What languages are spoken in Russia (besides Russian)?

There are a lot of treasures in the Russian lands - linguistically speaking too.

There are a lot of treasures in the Russian lands - linguistically speaking too.

Natalya Nosova
We won’t list all the dozens of different languages spoken in this enormous and diverse country, but let’s just say that Russian is nowhere near as hard to learn as some of these unique and lesser-known languages.

Think Russian is hard to learn? On the one hand, you’re right. Otherworldly letters like “ы” and “щ,” six cases, at least two versions of every verb depending on the aspect – all of this seems really challenging and confusing.

On the other hand, compared to some of the other languages spoken in Russia, Russian itself is a real piece of cake. If you think six cases is hard, how would you like to learn a language that has between 44 and 46 (linguists still argue about it) noun cases?

Linguistic rocket science

First off, let’s be clear that yes, this is a real language spoken by ordinary people, not all of whom are even geniuses. Tabasaran is considered one of the most difficult languages in the world. There are around 150,000 Tabasaran people living in the Republic of Dagestan (located in the Northern Caucasus) who grow up speaking this language.

The other southern republic, Karachay-Cherkessia, is home to another Caucasian people: the Abazins. Their alphabet contains 71 letters (for comparison, Russian has 33 and English has 26), only six of which are vowels. It’s all whistling and hissing consonants that make up the other 65, so it’s almost impossible for non-native speakers to catch the difference between them. As such, “learning Abaza on your own is practically impossible,” Russian Seven website concludes. What a shame.

But don’t think that the Caucasus is the only part of Russia where exotic languages are spoken. In the Far East, the Eskimo people of Chukotka speak a beautiful but rather hardcore language (it has 63 verbal forms). For example, to say “internet” in Eskimo you would use “ikiaqqivik”– literally “the journey through multiple layers.” Isn’t that beautiful?

English rules the world

Officially speaking, there are more than 30 languages in Russia that have official status – and these are just the state ones. According to the Constitution (Article. 68), “the Republics [within Russia] shall have the right to establish their own state languages.” And this they do: For instance, in Tatarstan, Tatar is taught at schools, in the Republic of Chuvashia – Chuvash, and so on.

This doesn’t mean, however, that these languages are widespread. When asked during the 2010 census, “What languages do you speak?” English was named most often after Russian by 7.5 million or 5.48% of the people polled. After all, it’s taught in schools almost everywhere – and the biggest minority languages, such as Tatar, barely reach 3%. Languages like Tabasaran or Eskimo are as exotic to ethnic Russians as they are for foreigners.

Between life and extinction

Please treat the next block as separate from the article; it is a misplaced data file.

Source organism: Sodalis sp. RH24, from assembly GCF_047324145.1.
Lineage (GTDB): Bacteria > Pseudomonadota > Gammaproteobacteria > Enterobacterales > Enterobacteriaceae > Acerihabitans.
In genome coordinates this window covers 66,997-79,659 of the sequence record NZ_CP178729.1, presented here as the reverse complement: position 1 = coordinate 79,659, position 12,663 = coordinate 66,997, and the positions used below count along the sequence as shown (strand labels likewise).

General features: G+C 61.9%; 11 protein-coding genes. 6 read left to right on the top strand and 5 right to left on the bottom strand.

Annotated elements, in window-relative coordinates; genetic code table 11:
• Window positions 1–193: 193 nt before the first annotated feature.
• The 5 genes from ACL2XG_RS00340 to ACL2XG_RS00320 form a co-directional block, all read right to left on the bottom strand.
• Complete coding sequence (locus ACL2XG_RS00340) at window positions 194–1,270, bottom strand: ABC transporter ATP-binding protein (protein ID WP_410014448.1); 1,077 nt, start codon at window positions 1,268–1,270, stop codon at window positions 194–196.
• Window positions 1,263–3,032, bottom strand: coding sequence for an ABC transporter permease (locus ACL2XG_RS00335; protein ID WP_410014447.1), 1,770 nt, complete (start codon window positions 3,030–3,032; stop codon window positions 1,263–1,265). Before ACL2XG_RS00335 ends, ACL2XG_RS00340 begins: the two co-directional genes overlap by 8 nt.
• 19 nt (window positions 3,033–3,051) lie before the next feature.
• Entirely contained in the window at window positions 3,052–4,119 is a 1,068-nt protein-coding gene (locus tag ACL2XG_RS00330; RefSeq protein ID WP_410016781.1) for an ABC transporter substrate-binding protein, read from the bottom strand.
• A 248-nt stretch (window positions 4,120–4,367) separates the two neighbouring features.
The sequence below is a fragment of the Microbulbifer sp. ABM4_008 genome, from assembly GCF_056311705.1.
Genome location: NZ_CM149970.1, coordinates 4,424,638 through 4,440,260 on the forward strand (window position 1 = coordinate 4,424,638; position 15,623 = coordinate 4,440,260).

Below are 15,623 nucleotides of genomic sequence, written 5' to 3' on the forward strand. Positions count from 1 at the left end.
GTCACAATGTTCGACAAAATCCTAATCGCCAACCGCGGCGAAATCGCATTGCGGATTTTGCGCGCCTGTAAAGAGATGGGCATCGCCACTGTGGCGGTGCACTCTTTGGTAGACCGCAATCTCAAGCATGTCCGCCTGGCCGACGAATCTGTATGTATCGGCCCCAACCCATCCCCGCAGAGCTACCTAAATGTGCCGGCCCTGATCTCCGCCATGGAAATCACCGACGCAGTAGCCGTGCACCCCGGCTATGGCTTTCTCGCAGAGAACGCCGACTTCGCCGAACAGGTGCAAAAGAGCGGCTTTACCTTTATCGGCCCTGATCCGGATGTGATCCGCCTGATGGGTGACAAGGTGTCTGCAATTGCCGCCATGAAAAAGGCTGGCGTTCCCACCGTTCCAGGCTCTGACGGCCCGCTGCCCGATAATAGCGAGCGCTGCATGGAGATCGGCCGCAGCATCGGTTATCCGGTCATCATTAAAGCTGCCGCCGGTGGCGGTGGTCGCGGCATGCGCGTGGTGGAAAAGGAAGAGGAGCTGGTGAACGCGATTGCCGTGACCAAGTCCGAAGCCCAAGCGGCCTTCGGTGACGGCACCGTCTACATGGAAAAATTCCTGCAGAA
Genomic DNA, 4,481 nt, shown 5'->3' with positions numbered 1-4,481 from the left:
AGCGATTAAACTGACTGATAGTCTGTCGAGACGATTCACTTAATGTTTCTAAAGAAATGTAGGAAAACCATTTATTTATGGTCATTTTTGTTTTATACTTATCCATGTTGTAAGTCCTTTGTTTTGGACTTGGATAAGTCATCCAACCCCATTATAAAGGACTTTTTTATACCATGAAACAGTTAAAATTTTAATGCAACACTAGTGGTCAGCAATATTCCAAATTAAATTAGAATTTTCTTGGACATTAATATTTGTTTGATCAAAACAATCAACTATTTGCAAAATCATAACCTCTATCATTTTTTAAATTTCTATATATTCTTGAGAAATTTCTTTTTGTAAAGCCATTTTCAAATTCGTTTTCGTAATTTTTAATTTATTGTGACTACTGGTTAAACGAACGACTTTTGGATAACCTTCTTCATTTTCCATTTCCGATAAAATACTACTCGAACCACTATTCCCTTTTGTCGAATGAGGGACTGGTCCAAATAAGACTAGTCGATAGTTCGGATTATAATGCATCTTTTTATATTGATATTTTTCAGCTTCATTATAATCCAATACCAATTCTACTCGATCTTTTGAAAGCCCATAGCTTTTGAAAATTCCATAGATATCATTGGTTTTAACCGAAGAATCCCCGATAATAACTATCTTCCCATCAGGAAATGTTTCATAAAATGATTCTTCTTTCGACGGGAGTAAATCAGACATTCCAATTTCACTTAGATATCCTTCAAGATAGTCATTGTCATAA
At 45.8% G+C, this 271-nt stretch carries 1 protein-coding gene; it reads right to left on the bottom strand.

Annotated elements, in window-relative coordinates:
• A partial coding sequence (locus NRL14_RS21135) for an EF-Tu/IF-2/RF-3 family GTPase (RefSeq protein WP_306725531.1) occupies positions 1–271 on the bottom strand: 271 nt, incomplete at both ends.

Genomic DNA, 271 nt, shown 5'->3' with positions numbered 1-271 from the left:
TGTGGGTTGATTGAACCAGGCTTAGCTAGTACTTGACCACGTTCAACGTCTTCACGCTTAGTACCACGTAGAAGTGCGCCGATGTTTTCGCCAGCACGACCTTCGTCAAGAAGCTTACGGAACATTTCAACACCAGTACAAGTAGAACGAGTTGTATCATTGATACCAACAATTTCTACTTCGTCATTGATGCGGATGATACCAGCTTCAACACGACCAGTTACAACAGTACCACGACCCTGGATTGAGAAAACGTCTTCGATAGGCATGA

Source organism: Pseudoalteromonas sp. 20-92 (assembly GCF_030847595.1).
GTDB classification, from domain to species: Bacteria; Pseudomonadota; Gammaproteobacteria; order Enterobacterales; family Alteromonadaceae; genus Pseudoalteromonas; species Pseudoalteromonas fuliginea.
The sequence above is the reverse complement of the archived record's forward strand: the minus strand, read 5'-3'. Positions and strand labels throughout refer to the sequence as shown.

Against this background, it’s hard to say whether less-common languages in Russia will continue on or are slowly dying. Language extinction is a real threat, as Russian peacefully yet effectively displaces them. “People living within [ethnically non-Russian] national communities tend to believe that speaking Russian is their key to social success, promotion in life,” Takie Dela quotes Sergey Tatevosov, who heads the Linguistic Department in the Moscow State University, as saying.

In other words, you can cherish lullabies in the rare language your mother used to sing to you in but Russian is a necessity in big cities, so many people from ethnic minorities tend to lose connections with their roots. Tatevosov says this can hurt Russian culture, since “The idea of Russia is being united and at the same time diverse, giving everyone opportunity to be themselves. In this context, it’s important to preserve and strengthen languages of all peoples living here.”

Language fights

At the same time, not all ethnic Russians are happy with the languages of national minorities being taught in regional schools where they live. For instance, after President Putin expressed the viewpoint that “it’s unacceptable to force a person [at school] to study a language that is not their mother tongue,” several hundred people protested the mandatory instruction of the Tatar language in all the schools of Tatarstan.

“I understand the concern of Russian-speaking parents in Tatarstan,” said Alexey Kozlov from the Institute of Linguistics of the Russian Academy of Sciences. “Why should my children learn a non-native language they are not used to, using textbooks for Tatar-speaking kids?”

On July 25, 2018, the Russian State Duma adopted a law that tries to please everyone. It dictates that in national republics there will be a subject called “native language,” and those who choose Russian can study this instead of Tatar, Buryat or Tabasaran. This gives everyone the freedom to choose, and so now the fate of languages other than Russian will be decided by national minorities and whether or not they choose to study their national languages.  

In the previous version of the article we wrongly mentioned that there are 32 letters in the Russian alphabet. Russia Beyond sincerely apologizes for the misinformation. There is a mysterious Russian letter "Ё" (on which we have a separate article) which was previously considered to be a variation of the letter "Е" and that's what got us confused.

This article is part of the "Why Russia…?" series in which RBTH answers popular questions about Russia.

If using any of Russia Beyond's content, partly or in full, always provide an active hyperlink to the original material.

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